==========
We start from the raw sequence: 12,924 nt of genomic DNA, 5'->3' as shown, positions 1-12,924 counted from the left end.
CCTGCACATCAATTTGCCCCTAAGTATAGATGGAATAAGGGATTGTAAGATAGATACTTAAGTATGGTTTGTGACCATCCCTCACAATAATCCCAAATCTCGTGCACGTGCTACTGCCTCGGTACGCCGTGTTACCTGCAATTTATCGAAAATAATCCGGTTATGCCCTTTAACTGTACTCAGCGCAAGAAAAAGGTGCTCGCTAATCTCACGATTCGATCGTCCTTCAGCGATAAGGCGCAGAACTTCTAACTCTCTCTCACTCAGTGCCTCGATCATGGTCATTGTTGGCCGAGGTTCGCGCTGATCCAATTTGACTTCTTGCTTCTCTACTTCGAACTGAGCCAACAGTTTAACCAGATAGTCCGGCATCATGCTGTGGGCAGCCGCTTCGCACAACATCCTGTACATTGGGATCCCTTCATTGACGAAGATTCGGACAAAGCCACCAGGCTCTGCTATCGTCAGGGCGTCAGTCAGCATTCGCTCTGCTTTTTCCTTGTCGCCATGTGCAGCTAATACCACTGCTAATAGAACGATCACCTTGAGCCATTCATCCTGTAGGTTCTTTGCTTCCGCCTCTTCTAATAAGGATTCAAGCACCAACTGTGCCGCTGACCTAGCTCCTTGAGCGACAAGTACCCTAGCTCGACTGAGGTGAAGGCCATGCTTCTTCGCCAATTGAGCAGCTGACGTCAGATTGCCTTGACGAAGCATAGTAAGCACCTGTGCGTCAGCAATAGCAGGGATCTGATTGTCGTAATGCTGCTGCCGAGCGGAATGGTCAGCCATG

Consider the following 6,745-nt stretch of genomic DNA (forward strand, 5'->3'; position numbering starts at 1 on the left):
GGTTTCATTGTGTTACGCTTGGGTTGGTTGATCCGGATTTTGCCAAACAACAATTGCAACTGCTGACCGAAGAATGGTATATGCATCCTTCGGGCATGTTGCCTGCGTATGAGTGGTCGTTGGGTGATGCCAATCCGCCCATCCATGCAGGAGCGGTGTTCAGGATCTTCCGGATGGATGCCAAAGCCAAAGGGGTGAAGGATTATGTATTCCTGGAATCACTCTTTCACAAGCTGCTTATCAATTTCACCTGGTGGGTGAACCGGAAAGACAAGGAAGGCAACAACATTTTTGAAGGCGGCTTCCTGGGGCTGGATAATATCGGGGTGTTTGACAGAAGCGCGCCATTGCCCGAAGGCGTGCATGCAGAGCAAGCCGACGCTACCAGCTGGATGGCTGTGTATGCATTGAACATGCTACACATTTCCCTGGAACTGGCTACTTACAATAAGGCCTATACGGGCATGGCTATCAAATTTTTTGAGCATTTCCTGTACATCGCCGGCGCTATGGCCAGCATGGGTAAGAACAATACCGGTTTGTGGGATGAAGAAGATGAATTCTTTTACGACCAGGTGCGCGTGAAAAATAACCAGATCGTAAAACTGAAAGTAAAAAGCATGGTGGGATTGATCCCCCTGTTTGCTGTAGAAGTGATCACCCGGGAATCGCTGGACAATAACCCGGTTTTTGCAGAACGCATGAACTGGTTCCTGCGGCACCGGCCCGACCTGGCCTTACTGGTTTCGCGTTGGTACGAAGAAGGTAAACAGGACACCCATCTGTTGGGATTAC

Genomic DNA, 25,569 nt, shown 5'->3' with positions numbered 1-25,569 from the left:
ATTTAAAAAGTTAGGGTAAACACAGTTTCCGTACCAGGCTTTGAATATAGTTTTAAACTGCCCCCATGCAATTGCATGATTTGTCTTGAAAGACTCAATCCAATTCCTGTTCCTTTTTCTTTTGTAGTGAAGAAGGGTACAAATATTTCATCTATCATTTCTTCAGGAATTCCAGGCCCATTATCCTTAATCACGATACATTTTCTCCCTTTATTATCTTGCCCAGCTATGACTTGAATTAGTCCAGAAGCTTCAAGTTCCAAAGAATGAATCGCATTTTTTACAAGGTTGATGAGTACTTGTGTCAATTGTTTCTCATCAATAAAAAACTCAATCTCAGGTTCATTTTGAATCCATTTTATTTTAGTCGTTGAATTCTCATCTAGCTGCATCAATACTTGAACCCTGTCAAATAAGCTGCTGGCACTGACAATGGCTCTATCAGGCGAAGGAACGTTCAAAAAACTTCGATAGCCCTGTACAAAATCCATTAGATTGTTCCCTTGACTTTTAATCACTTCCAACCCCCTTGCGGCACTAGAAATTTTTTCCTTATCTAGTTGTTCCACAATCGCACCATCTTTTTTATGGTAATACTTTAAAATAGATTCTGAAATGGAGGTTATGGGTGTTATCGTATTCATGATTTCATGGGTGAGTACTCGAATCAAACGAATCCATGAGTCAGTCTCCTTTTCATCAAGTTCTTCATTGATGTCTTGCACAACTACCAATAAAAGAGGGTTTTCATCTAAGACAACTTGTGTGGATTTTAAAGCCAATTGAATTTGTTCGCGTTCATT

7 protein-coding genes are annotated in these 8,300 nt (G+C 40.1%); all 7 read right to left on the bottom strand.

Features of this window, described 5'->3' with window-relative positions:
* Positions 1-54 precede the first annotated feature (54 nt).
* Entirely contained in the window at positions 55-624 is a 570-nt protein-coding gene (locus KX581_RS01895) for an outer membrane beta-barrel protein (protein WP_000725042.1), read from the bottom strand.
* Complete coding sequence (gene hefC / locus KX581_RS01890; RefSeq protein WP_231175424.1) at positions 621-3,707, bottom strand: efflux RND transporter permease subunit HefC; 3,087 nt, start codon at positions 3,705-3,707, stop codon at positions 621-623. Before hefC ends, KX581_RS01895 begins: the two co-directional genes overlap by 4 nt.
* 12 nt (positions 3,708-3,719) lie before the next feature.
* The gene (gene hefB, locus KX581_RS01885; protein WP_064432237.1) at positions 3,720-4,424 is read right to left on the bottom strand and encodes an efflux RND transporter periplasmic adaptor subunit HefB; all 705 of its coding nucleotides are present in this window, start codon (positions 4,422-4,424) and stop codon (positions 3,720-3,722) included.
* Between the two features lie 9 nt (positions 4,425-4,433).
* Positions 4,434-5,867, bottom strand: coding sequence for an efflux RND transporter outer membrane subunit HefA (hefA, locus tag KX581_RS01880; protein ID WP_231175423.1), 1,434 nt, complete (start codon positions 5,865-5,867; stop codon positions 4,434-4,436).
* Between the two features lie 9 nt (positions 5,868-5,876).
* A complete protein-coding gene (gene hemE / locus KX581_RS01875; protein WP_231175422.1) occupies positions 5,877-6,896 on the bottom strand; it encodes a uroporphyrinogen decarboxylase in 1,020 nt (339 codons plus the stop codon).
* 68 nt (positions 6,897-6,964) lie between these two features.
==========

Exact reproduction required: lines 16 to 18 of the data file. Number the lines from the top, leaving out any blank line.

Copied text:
* Between the two features lie 9 nt (positions 5,868-5,876).
* A complete protein-coding gene (gene hemE / locus KX581_RS01875; protein WP_231175422.1) occupies positions 5,877-6,896 on the bottom strand; it encodes a uroporphyrinogen decarboxylase in 1,020 nt (339 codons plus the stop codon).
* 68 nt (positions 6,897-6,964) lie between these two features.